Blog

Fixing "PLEASE REMEMBER TO SET A PASSWORD FOR THE MySQL root USER" on Ubuntu

If you are running MySQL in Ubuntu, you may see a message like this whenever you start the MySQL server, followed by a whole bunch of useless information. If you haven't set the root password, then obviously do so. If you have, and still get this message, the culprit is likely AppArmor. Just configure it to allow MySQL access to /root/.my.cnf . (You'll know this is the case if you see an access 'DENIED' message in the syslog whenever you start MySQL)

MS completed, plans for next semester

I'm happy to report that I passed my thesis and oral defense examinations and will be receiving my MS this month! A copy of my thesis is available on the MAHI Lab website. Next semester I will be studying abroad at the University of British Columbia, working on the Haptic Creature project with Karon MacLean. I'm very excited to get to explore a new city (especially one so close to the mountains!), and to try my hand at a new project.

How to market yourself online and build a personal website

A few weeks ago I taught a 3-hour mini-course for the Rice Center for Engineering Leadership titled Marketing Yourself Online: Building Your Personal Website. Feedback was very positive, so I thought I would post a copy of my slides for anyone who's interested (unfortunately no recording was made). Note that some images are copyrighted by other individuals and used in this presentation in accordance with Fair Use doctrine.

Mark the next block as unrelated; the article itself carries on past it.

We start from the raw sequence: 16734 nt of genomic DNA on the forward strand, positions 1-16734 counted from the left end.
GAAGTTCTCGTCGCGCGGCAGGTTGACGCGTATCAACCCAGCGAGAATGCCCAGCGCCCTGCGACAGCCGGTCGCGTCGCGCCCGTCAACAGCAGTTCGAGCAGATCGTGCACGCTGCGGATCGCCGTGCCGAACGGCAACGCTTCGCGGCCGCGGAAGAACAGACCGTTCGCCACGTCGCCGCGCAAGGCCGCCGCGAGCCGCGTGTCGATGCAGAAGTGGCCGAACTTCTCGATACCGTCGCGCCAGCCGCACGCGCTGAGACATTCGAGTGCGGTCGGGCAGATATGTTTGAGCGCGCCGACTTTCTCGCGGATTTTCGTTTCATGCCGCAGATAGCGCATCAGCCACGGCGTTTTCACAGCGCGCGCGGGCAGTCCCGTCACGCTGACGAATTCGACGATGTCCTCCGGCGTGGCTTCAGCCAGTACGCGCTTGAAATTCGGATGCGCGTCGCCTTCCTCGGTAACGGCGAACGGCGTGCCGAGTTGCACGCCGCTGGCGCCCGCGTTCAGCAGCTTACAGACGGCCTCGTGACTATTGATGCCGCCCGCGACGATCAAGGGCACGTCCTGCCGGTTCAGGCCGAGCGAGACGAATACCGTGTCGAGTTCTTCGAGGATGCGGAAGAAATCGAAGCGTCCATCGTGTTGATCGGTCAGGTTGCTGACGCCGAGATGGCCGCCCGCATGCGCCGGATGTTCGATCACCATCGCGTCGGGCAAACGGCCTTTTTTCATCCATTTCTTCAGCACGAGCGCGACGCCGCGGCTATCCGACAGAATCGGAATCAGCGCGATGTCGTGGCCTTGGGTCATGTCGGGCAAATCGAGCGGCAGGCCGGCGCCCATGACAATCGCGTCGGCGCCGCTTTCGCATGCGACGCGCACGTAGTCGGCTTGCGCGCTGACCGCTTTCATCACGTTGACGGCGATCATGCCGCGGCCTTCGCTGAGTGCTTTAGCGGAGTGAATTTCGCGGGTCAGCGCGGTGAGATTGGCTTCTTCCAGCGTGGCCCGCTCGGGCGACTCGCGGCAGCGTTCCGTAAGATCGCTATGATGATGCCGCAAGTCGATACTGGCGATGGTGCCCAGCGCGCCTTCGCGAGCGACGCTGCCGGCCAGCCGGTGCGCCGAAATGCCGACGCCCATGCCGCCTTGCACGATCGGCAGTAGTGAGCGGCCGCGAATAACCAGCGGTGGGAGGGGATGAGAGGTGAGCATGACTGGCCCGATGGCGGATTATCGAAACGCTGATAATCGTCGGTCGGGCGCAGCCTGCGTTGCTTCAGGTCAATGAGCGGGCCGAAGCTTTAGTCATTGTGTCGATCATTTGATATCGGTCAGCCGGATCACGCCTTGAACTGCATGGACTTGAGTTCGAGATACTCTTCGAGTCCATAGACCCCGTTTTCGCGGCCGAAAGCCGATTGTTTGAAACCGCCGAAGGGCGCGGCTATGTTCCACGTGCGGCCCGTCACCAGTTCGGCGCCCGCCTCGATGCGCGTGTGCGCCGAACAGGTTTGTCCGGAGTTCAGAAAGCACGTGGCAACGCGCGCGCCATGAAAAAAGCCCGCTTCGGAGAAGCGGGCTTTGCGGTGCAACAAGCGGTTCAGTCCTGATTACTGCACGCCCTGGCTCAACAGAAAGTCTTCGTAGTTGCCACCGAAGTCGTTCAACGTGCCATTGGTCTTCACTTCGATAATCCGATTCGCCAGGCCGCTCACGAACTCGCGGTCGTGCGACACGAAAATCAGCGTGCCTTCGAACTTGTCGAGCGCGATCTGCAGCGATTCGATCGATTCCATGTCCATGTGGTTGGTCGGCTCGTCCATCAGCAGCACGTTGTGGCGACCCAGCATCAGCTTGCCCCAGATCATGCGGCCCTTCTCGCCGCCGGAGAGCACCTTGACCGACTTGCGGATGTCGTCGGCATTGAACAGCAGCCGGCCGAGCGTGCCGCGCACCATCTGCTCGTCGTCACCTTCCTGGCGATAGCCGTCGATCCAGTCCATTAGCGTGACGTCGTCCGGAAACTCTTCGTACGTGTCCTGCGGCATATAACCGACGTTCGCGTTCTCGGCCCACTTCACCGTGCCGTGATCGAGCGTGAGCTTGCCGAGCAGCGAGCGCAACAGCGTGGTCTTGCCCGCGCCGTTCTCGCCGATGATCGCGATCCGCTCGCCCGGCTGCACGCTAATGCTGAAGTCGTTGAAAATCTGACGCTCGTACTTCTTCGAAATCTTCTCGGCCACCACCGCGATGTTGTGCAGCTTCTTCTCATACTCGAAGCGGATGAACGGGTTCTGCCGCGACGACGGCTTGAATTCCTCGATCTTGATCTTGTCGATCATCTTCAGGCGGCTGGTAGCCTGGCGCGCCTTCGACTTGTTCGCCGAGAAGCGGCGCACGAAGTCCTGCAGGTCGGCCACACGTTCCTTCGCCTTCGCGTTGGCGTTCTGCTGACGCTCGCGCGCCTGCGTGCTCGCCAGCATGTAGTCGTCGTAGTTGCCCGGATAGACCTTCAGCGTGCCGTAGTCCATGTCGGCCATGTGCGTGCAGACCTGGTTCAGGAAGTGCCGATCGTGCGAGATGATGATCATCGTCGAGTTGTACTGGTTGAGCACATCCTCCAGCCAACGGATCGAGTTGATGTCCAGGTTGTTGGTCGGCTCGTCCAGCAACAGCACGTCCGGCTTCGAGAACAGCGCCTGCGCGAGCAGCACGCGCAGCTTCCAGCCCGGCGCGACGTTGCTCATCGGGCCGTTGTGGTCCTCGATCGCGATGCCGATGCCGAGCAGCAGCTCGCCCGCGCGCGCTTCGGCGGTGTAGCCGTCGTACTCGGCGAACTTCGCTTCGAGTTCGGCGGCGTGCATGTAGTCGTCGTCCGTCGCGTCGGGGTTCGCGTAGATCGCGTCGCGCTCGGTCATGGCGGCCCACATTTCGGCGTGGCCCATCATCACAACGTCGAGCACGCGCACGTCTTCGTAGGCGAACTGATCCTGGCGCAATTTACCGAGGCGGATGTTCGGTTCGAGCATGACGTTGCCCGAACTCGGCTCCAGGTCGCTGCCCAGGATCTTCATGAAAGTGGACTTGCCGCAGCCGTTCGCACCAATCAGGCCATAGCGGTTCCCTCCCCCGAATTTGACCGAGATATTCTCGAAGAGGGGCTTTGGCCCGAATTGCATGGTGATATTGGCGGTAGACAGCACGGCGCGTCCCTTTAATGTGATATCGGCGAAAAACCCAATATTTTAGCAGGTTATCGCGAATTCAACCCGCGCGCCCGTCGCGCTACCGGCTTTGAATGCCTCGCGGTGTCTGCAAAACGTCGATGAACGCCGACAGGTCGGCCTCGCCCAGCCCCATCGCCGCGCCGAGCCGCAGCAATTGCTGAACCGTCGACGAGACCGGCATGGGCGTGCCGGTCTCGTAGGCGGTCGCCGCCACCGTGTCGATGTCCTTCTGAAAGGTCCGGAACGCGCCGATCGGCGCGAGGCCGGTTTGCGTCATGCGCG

"One click" duplication of a live Drupal site to a development site

I've come up with a nice script and group of settings that allow you to easily duplicate a live Drupal site. This is very useful if you've got a development site that perhaps you want to "reset" to the current version of the live site after you've finished development of a feature or (more likely) borked the installation completely. The general strategy is to dump a copy of your live db, empty the dev db, and import the data from your live db, and finally follow the same procedure for the associated files.

Manage multiple Drupal sites efficiently using Drush and "proto-sites"

While the amount of documentation and support surrounding Drupal as a whole is fabulous, there's a surprising dearth of information regarding management paradigms. Lots of people talk about small parts of the puzzle, like using SVN and vendor branching to track custom changes to modules, but there's not a lot of talk about how to efficiently manage large numbers of Drupal sites. So I figured I would share the architecture that I came up with, in the hopes that it'll help other maintainers as well!

Welcome to the blog (and new website)

It's interesting how popular blogs used to be, and how they've almost completely fallen out of fashion (at least among my generation) in favor of 140-character status updates, "likes", and retweets. I think having a little more space to share a story or form a cohesive argument is kind of nice, so I'm going to give it a shot once more. Also, as more of my friends are graduating, transferring, or generally fleeing Houston to new and greener pastures (and honestly who could blame them!), many seem to drop off the face of the virtual planet.

How Contexts will rock your Drupal world (and why they should be in core)

In case you've been living under a rock for the past two years (or slaving away in a dark underground lab like me) and haven't heard about Contexts, give me two minutes of your time and allow me to explain why they rock and how they fill some gaping holes in Drupal core. The easiest way to think of Context is like Triggers and Actions for your theme - except instead of Triggers and Actions, you have "Conditions" that define a context and "Reactions" to take when those conditions are met.